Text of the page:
Loch Mullardoch - geograph.org.uk - 491756
In my last post, I pondered the ending of the scenario and how I was going to tackle it, given that the players had gone off-piste. What was supposed to happen was that the player-characters would pick up the trail of the cultists after Carcosa had manifested on the shores of Loch Mullardoch and would have to enter the alien city to deal with the cultists before they summoned Hastur.

What in fact happened was that the players captured a character the campaign assumed they'd kill, interrogated him and found out about the cult's activities- long before they should have done; this led them to Loch Mullardoch days in advance of Carcosa's appearance, robbing the campaign of the evocative climax of a manhunt in a weird, otherworldly locale, and forcing me to come up with an alternative. To say that I felt some pressure would have been an understatement.

I decided that it would be dishonest to fudge things so that events occurred as written, and instead I took a good long look at the remaining non-player-characters, their knowledge and their goals, and tried to generate an ending from there. I had already established that the cultists knew of the player-characters' movements against them, and would be prepared to a certain extent, so I had them fortify themselves in their headquarters and also lay on some extra security in the form of some summoned monsters; the scenario as written suggests that most of the cultists are normal folk with only a couple of combat-capable individuals amongst them, so it seemed logical that they might appeal for some more supernatural assistance. I hoped that this haphazard improvisation would be enough to entertain my players.

Aside from a brief detour into wilderness adventure that saw them get lost in the Highlands and begin to suffer the effects of exposure, the player-characters were quite clinical about their assault on the cultists; at times it almost felt like a game of Shadowrun, such was the intricacy of the planning. In the end, things went well for the investigators; their plans involving dynamite went somewhat awry —- and this was bad GMing on my part, as I should have informed them of the difficulties of unskilled but successful explosive use, which may have led them to reconsider their plans -— but they managed to capture or kill the more dangerous cultists and fight off the summoned creatures, all with no investigator casualties. Call of Cthulhu has a reputation for deadliness, but if the players are careful — and if there are no Great Old Ones or Elder Gods stomping about — chances of survival are not inconsequential. That said, a couple of characters picked up some nasty injuries, but once again my random permanent wounds table -- stolen from Elric!, I think -- went unused, much to my dismay.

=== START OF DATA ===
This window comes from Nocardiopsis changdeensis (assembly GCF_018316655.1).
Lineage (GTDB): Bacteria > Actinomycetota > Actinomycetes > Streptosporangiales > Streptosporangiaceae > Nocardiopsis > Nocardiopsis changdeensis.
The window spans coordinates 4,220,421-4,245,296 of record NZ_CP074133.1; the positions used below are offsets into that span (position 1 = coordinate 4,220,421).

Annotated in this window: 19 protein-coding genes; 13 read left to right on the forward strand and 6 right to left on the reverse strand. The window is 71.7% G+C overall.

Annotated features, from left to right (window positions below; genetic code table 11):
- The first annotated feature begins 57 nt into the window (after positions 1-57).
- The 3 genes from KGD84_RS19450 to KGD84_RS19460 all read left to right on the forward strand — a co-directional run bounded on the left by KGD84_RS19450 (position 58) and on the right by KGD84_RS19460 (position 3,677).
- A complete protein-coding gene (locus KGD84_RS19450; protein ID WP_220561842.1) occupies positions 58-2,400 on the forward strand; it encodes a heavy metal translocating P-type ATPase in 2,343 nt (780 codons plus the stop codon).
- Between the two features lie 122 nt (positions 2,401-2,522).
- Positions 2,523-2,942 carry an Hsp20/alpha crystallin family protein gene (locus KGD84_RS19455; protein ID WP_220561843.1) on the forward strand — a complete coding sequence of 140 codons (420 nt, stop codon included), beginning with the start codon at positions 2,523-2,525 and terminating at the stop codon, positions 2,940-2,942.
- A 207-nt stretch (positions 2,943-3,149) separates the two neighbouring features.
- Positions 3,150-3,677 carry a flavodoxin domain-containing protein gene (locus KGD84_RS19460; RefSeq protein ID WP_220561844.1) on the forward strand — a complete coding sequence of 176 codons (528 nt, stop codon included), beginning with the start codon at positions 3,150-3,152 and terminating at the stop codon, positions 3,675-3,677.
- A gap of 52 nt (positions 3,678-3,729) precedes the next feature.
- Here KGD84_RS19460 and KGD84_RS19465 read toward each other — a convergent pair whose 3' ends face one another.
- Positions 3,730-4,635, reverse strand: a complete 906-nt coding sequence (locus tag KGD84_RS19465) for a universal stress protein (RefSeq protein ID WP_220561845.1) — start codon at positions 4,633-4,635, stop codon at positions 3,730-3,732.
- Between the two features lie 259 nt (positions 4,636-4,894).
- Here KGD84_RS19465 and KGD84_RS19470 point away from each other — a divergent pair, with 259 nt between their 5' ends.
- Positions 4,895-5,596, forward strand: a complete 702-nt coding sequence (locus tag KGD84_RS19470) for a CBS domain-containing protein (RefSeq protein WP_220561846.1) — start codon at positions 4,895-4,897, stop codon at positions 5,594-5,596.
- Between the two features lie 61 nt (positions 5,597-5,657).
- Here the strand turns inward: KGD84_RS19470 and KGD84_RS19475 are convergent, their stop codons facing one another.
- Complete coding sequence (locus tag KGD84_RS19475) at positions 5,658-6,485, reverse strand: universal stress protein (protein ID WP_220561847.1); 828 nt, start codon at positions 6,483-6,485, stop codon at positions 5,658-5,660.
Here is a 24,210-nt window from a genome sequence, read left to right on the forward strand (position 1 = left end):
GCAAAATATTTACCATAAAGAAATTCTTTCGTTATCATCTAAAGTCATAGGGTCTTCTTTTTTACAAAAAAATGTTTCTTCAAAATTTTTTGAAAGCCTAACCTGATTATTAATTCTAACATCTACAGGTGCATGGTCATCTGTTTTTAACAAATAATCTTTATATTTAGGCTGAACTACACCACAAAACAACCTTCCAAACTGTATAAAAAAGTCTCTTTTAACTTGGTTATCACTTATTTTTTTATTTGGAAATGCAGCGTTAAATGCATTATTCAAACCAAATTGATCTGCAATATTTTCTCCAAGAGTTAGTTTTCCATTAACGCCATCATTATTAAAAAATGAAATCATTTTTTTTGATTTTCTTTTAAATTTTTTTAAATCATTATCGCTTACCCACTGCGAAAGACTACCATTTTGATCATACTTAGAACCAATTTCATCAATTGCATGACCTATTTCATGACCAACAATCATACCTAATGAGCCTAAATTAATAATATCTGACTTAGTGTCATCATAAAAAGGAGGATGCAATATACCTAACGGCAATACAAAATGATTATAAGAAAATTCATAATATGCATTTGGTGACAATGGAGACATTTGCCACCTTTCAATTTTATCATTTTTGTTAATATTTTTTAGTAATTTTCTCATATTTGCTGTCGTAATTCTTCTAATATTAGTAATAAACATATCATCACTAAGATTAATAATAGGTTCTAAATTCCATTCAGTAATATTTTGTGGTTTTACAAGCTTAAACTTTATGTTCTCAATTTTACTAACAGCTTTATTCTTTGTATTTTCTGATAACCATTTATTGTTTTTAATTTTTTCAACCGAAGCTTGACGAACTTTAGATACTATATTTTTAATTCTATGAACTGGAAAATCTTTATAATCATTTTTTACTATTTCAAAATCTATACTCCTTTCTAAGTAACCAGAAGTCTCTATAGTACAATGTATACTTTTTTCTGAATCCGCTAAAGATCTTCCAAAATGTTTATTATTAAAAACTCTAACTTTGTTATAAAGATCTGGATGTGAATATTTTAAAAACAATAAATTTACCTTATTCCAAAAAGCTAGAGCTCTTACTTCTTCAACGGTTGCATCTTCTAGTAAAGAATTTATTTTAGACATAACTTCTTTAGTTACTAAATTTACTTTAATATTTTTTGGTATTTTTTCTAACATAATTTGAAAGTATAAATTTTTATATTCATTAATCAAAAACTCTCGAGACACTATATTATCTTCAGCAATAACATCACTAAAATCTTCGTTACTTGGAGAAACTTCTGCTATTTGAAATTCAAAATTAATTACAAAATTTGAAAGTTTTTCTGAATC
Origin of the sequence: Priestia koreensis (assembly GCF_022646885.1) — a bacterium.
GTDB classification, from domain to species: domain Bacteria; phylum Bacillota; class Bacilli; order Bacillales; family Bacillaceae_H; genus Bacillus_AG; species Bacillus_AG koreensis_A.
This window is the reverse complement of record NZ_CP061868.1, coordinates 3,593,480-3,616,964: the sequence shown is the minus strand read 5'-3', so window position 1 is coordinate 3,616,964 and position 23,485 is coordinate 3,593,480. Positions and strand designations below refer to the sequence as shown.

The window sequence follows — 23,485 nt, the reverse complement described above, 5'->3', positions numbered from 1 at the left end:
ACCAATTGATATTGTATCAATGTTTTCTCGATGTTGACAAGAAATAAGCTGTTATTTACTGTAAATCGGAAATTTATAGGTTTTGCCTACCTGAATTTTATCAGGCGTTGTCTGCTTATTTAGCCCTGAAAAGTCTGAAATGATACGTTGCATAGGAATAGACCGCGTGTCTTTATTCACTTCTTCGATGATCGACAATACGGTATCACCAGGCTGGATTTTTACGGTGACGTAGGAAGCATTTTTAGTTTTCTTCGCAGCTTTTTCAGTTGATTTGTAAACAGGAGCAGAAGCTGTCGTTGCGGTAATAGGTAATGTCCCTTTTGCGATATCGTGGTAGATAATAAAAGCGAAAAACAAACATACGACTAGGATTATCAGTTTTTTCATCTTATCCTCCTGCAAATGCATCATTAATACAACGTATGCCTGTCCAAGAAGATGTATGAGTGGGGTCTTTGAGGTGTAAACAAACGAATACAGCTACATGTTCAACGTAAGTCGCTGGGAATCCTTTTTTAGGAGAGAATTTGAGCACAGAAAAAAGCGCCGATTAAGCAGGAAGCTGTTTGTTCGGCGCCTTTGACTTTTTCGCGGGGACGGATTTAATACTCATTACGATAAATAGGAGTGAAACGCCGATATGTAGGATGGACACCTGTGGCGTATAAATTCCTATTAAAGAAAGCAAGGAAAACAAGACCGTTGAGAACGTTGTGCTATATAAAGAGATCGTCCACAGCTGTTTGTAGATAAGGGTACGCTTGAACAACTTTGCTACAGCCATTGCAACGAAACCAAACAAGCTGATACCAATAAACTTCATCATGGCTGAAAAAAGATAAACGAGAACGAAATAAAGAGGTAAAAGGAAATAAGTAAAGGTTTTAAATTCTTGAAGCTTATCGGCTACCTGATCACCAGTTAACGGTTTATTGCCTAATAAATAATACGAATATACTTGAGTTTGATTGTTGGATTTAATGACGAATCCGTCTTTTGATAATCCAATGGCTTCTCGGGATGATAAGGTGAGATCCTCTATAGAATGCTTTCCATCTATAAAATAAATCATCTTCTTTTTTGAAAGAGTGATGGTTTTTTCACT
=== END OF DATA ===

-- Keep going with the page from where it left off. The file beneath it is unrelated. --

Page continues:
I was concerned that this more mundane finale would be a bit of a disappointment after months of play, but the players seemed to enjoy it, although Stuart did suggest it was more Miller's Crossing than Call of Cthulhu; that said, I'm not sure it was intended as a criticism, and the whole thing reminded me a little of Inspector Legrasse's cult raid in The Call of Cthulhu itself, so it was not too much of a deviation from the genre.

I don't know if I'll run the second half of Tatters of the King, and if I do I won't do it without substantial changes or even a total rewrite, but I enjoyed the experience of running the first half of the campaign and I learned a lot -- even after all these years as a player and GM -- about the craft and challenge of running a game. Above all, we all had fun with it, despite its flaws, and that's what counts in the end.

Now, who's up for Masks of Nyarlathotep?